Good work, people.
This year’s Juneteenth — the day Union Gen. Gordon Granger informed slaves in Galveston, Texas, of their freedom and the Emancipation Proclamation, two months after Robert E. Lee surrendered at Appomattox — was arguably one of the most symbolic in the history of the holiday, given the present cultural climate.
Liberals better hope it’ll be remembered for reasons other than what happened in San Francisco’s Golden Gate Park during protests there.
As The Hill reported, protesters pulled down the statutes of early California missionary Junipero Serra, Francis Scott Key, the man who wrote what became the United States national anthem, and former President Ulysses S. Grant.
The scene in the park on Friday was an object lesson in how the protests sparked by the death of George Floyd in police custody have morphed into, in certain very visible corners, a historical event bereft of any sense of history.
At an atomic level, it was the perfect representation of a sub-group of protester, a subgroup that desperately needs basic American history courses.
In case you didn’t catch it already, here’s a group of people toppling the statue of our 18th president and the general who won the Civil War for the Union, thus freeing the slaves:
Lost Cause meet Crazy Cause: using Juneteenth to tear down of the San Fran. statue of Ulysses S. Grant —who won the Civil War that led to emancipation, long before had freed the 1 slave he had been given & who was later eulogized by Frederick Douglasspic.twitter.com/SjArCUYlQR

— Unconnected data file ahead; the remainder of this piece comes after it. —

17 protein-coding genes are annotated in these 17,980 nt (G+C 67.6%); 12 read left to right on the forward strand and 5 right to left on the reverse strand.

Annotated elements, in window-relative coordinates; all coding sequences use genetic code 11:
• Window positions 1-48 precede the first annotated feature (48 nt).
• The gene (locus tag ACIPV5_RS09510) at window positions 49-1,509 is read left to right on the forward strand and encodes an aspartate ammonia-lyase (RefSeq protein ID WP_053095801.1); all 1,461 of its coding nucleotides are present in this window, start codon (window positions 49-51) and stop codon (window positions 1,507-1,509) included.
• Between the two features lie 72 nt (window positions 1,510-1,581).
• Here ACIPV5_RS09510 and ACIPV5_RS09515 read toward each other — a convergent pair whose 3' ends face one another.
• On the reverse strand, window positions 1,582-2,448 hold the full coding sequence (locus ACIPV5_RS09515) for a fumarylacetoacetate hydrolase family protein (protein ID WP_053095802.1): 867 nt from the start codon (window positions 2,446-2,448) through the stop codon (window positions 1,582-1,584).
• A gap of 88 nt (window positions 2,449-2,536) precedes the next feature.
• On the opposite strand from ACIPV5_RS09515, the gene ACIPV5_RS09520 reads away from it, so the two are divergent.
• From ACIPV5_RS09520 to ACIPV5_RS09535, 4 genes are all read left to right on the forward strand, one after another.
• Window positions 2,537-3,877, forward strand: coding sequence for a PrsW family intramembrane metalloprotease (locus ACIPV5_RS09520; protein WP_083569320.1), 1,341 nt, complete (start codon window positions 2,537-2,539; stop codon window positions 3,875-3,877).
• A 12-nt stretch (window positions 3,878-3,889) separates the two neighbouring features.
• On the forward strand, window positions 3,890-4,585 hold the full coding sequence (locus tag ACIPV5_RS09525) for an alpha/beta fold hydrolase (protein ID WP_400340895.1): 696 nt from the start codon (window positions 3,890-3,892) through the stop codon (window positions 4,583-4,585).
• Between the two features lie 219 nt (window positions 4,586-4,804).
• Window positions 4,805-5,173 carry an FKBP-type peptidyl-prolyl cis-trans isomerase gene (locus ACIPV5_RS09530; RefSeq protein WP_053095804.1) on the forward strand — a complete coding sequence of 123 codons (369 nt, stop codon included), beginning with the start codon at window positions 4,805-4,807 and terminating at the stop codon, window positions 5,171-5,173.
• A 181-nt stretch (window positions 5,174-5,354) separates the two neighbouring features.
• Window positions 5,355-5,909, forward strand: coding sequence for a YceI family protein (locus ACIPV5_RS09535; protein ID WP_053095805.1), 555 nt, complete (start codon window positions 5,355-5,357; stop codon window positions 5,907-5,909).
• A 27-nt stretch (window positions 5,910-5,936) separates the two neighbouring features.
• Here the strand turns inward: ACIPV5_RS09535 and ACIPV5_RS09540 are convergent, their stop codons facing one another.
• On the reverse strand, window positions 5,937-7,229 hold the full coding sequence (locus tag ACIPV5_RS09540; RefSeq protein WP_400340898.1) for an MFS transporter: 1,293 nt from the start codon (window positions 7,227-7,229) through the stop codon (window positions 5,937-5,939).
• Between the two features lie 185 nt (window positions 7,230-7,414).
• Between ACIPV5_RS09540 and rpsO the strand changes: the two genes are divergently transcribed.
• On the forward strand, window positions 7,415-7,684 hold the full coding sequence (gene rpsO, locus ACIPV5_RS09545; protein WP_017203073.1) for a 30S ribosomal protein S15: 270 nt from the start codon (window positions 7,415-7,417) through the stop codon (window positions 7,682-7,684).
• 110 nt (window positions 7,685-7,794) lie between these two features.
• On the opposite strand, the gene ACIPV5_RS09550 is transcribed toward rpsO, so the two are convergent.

— Marc Caputo (@MarcACaputo) June 20, 2020
Context here: Marc Caputo isn’t exactly a producer for the Mark Levin show or anything. He’s a writing for the Washington-based Politico, a liberal-leaning news outlet.
This isn’t some righty being a grouch about the unfortunate and thought-free extent of Juneteenth protests for a certain cohort of demonstrators. It’s a Politico reporter being a grouch about the excesses of the people who — let’s face some facts — are on his side.
Now, we ought to point out that there’s technically a reason to cancel Grant if you want to. He did own a slave … a man he set free before the Civil War and who was apparently given to him as a “gift” in the first place.
He was a “slave owner” in that he was gifted a slave, hated the idea, and freed him within a year. Then won the Civil War, prosecuted the KKK, and appointed African Americans to prominent roles in government.
This might have gotten out of hand. https://t.co/5HdEDgodzm
— Matt Whitlock (@mattdizwhitlock) June 20, 2020
He also inherited some through marriage: “In 1848 Grant married into the slaveholding family of Julia Dent. Her father, Frederick Dent, owned 30 enslaved people and had ‘given’ Julia four enslaved people when she was a child: Eliza, Dan, Julia, and John. There is no evidence he legally transferred ownership to Julia but from her writings it is clear she considered them hers,” The American Civil War Museum’s website states.
Asking his father for a loan in 1854, here’s what he got, according to the website: “Ulysses, when you are ready to come North I will give you a start, but so long as you make your home among a tribe of slave-owners I will do nothing.’”
Meanwhile, he wasn’t necessarily a cheerful slave-owner.
“The use of slaves on the farm…was a source of irritation and shame to Grant. Jefferson Sapington told me that he and Grant used to work in the fields with the blacks,” Grant biographer Hamlin Garland wrote, according to the museum website.
Garland quoted a neighbor of Grant:
“He said with glee, ‘Grant was helpless when it came to making slaves work,’ and Mrs. Boggs corroborated this. ‘He was no hand to manage negroes,’ she said. ‘He couldn’t force them to do anything. He wouldn’t whip them. He was too gentle and good tempered and besides he was not a slavery man.’”